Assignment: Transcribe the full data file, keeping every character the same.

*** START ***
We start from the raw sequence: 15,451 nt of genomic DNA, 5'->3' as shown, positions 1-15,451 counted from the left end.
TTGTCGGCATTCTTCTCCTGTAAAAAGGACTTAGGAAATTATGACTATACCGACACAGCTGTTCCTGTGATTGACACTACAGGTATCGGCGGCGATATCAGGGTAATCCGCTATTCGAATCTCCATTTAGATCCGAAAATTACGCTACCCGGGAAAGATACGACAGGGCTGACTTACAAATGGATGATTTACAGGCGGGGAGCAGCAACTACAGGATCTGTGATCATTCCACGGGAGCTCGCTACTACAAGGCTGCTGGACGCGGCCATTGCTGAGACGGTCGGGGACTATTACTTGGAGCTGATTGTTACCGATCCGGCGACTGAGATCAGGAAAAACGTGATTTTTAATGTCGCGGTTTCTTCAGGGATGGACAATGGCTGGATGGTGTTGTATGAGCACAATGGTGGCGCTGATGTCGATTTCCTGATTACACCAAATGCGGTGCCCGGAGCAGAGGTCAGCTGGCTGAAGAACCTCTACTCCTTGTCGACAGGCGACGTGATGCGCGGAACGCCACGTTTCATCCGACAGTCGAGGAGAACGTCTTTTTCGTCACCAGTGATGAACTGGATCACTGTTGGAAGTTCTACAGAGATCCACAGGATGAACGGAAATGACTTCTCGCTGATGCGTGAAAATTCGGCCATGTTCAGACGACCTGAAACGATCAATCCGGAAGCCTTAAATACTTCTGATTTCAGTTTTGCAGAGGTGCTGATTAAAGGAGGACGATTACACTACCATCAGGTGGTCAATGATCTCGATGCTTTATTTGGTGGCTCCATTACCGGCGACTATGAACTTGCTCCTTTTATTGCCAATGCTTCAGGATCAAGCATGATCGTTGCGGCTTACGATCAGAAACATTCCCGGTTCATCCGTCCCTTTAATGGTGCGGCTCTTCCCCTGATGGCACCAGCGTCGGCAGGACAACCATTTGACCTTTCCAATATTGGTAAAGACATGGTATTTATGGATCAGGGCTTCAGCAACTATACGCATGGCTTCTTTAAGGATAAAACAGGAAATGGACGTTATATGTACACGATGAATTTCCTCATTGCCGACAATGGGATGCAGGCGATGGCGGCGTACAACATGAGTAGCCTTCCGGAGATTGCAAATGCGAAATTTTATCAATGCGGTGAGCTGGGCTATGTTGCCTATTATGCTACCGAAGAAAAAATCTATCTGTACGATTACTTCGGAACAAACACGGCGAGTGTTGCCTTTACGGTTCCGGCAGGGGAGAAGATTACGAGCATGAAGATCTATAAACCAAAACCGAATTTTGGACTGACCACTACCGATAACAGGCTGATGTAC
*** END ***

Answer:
We start from the raw sequence: 15,451 nt of genomic DNA, 5'->3' as shown, positions 1-15,451 counted from the left end.
TTGTCGGCATTCTTCTCCTGTAAAAAGGACTTAGGAAATTATGACTATACCGACACAGCTGTTCCTGTGATTGACACTACAGGTATCGGCGGCGATATCAGGGTAATCCGCTATTCGAATCTCCATTTAGATCCGAAAATTACGCTACCCGGGAAAGATACGACAGGGCTGACTTACAAATGGATGATTTACAGGCGGGGAGCAGCAACTACAGGATCTGTGATCATTCCACGGGAGCTCGCTACTACAAGGCTGCTGGACGCGGCCATTGCTGAGACGGTCGGGGACTATTACTTGGAGCTGATTGTTACCGATCCGGCGACTGAGATCAGGAAAAACGTGATTTTTAATGTCGCGGTTTCTTCAGGGATGGACAATGGCTGGATGGTGTTGTATGAGCACAATGGTGGCGCTGATGTCGATTTCCTGATTACACCAAATGCGGTGCCCGGAGCAGAGGTCAGCTGGCTGAAGAACCTCTACTCCTTGTCGACAGGCGACGTGATGCGCGGAACGCCACGTTTCATCCGACAGTCGAGGAGAACGTCTTTTTCGTCACCAGTGATGAACTGGATCACTGTTGGAAGTTCTACAGAGATCCACAGGATGAACGGAAATGACTTCTCGCTGATGCGTGAAAATTCGGCCATGTTCAGACGACCTGAAACGATCAATCCGGAAGCCTTAAATACTTCTGATTTCAGTTTTGCAGAGGTGCTGATTAAAGGAGGACGATTACACTACCATCAGGTGGTCAATGATCTCGATGCTTTATTTGGTGGCTCCATTACCGGCGACTATGAACTTGCTCCTTTTATTGCCAATGCTTCAGGATCAAGCATGATCGTTGCGGCTTACGATCAGAAACATTCCCGGTTCATCCGTCCCTTTAATGGTGCGGCTCTTCCCCTGATGGCACCAGCGTCGGCAGGACAACCATTTGACCTTTCCAATATTGGTAAAGACATGGTATTTATGGATCAGGGCTTCAGCAACTATACGCATGGCTTCTTTAAGGATAAAACAGGAAATGGACGTTATATGTACACGATGAATTTCCTCATTGCCGACAATGGGATGCAGGCGATGGCGGCGTACAACATGAGTAGCCTTCCGGAGATTGCAAATGCGAAATTTTATCAATGCGGTGAGCTGGGCTATGTTGCCTATTATGCTACCGAAGAAAAAATCTATCTGTACGATTACTTCGGAACAAACACGGCGAGTGTTGCCTTTACGGTTCCGGCAGGGGAGAAGATTACGAGCATGAAGATCTATAAACCAAAACCGAATTTTGGACTGACCACTACCGATAACAGGCTGATGTAC